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Coronavirus necessitates global cooperation

Photo used with permission from Center for Disease Control
The Coronavirus has taken the world by storm in previous months. In order to best combat the spread of the disease, global leaders must work together, be transparent with information and follow advice from experts.

As the ongoing coronavirus outbreak has all but dominated public discourse since its worldwide emergence in January, the true extent of the threat it poses has become direly more clear. An analysis conducted by the Economist suggests that  “25-70% of an infected country’s population” could become infected if infections are not quickly isolated. Recent cases in the United States point to worrying signs that people are still at risk of infection despite not having any travel-links to infected countries. And, as was discovered in Italy, sudden influxes in patients can overwhelm unprepared governments. 

The suppression of this virus is dependent upon domestic healthcare systems functioning to protect and treat its citizens, but that in itself is partially dependent on global cooperation. In order to limit its further spread and resulting death, countries must play an active role within the international community. 

Firstly, the World Health Organization (WHO) must be granted full access to each and every country that has cases of COVID-19. Being the lead international body on global health, having access to the world’s top minds in medicine, as well as nearly limitless resources, it’s importance in the global response to coronavirus should not be understated.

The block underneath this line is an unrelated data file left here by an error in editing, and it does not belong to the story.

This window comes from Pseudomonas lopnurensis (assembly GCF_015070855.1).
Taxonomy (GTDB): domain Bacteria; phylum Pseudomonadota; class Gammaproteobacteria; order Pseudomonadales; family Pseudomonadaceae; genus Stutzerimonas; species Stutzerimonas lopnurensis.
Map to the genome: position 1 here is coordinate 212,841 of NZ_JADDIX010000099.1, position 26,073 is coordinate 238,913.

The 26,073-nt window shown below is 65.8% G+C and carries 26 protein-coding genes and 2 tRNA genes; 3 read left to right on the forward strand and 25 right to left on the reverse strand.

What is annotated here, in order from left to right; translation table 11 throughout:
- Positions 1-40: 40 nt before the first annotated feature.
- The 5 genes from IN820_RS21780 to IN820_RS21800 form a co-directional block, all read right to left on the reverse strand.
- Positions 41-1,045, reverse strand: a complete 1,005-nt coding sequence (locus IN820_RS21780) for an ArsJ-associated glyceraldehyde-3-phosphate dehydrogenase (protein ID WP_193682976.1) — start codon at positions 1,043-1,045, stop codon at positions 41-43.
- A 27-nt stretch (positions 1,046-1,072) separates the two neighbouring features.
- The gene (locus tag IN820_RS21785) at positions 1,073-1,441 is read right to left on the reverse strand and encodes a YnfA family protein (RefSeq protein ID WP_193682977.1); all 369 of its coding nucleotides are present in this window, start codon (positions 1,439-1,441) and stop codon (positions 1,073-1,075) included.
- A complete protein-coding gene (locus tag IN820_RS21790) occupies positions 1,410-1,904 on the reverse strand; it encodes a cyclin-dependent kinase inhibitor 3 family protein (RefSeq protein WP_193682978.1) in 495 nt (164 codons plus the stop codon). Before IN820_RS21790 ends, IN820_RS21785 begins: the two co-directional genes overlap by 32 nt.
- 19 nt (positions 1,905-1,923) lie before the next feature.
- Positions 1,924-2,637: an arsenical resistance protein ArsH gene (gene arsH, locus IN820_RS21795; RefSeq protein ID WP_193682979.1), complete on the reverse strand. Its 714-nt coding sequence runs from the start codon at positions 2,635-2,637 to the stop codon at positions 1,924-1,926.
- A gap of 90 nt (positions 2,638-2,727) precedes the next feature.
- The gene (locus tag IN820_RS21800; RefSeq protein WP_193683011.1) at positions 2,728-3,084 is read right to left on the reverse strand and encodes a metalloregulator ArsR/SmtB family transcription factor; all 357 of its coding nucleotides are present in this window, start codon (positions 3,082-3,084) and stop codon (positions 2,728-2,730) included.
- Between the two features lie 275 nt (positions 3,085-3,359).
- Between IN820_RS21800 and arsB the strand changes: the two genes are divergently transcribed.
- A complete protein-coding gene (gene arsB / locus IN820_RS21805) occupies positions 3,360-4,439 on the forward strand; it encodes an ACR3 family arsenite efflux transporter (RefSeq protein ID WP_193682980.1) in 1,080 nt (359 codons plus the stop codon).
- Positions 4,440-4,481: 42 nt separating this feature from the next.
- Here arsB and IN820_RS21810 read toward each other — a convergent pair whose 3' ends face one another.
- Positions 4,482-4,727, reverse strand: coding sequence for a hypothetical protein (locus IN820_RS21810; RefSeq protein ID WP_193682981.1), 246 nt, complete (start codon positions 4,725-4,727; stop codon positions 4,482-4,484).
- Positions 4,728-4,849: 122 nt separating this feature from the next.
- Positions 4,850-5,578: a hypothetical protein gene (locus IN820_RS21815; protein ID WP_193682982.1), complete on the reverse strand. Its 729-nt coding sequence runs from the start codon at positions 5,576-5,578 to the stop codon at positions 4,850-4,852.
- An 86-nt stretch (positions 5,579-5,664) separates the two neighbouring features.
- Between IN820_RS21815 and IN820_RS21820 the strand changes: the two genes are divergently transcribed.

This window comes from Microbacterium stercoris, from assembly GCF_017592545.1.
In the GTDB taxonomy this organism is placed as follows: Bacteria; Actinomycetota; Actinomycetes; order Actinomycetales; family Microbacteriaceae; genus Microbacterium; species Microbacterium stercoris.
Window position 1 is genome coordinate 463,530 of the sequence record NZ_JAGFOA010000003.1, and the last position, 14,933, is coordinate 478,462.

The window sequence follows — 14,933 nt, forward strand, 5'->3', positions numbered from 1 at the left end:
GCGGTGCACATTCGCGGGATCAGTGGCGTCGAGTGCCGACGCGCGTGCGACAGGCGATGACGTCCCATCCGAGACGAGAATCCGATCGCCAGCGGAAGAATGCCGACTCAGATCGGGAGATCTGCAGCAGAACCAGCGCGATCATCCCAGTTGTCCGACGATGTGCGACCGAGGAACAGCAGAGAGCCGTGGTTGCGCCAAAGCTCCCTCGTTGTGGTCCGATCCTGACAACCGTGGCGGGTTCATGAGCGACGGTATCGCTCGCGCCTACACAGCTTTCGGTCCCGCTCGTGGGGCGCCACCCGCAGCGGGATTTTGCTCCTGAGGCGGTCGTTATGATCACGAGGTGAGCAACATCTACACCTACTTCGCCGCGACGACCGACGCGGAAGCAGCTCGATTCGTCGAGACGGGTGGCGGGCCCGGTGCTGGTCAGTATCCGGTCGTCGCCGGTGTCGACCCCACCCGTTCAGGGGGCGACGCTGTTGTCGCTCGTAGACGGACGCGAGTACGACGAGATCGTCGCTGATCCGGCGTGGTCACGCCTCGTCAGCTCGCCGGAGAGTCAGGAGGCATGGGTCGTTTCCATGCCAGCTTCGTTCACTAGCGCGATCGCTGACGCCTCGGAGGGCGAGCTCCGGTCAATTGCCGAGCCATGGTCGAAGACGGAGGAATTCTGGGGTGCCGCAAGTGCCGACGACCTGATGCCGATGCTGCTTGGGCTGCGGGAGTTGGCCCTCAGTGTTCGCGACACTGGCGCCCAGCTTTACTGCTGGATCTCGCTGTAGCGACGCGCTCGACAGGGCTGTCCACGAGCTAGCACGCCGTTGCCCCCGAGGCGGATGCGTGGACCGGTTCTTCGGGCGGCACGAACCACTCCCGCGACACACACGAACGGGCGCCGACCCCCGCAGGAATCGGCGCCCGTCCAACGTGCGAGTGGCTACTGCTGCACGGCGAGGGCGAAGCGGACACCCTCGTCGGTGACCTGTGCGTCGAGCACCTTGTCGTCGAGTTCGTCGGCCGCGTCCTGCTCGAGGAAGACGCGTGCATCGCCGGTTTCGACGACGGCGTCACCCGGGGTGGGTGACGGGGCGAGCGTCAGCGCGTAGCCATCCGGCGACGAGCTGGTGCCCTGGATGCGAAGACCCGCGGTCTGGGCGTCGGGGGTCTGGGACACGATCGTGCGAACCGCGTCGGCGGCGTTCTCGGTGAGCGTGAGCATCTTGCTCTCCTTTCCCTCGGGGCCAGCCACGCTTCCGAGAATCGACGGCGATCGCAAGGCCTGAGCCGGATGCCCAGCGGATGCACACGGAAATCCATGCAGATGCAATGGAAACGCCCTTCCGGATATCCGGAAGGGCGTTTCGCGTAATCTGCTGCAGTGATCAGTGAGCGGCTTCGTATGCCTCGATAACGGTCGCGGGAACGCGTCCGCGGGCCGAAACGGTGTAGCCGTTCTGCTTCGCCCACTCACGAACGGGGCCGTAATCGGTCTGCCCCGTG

China’s initial reluctance to do so was frowned upon by experts, as the WHO was forced to rely on the limited information released by the Chinese government, some of which was misleading or lacking in detail. Though the WHO were eventually allowed into the country, the virus had, at that point, already spread globally, defeating the purpose of their presence in China. 

Countries should not make repeat this same mistake and fully embrace outside medical help. 

On the issue of information, countries should share the details of their COVID-19 cases with one another and international bodies. More data on the nature of each case will only serve to benefit the global response, as patterns amongst those infected can be identified, different strands can be detected, and effective treatments can be enhanced and utilized.

Any misinformation, on the other hand, spread either online or by governments themselves, should quickly be identified and condemned. The public must be kept thoroughly appraised of the virus, and the measures they can take to prevent infection. As such, the media must be responsible in their coverage of COVID-19, so as to not promote any misleading or inaccurate claims. 

Nations should also be proactive in the protection of their citizens from the virus. Certain hospitals and medical facilities should be entirely devoted to treating patients to ensure adequate space and minimize the risk of further inflection. Masks and other medical equipment should be fully in-stock, with public and private institutions working closely to prevent any shortages. 

Though global cooperation will not serve to end the outbreak, it will certainly slow its further progression. As such, countries must not isolate themselves from the outside world, especially when it’s consequences can, and will, be deadly. 

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About the Contributor
Sal Cerrell
Sal Cerrell, Co Deputy Editor-in-Chief: Online
Though born in Seattle, Sal Cerrell (’21) has lived in London for nearly a decade. He predominantly write about politics and global affairs for the opinion section. In his free time, he enjoys reading the newspaper and running. This is his third year working on the Standard, and his first as an editor.

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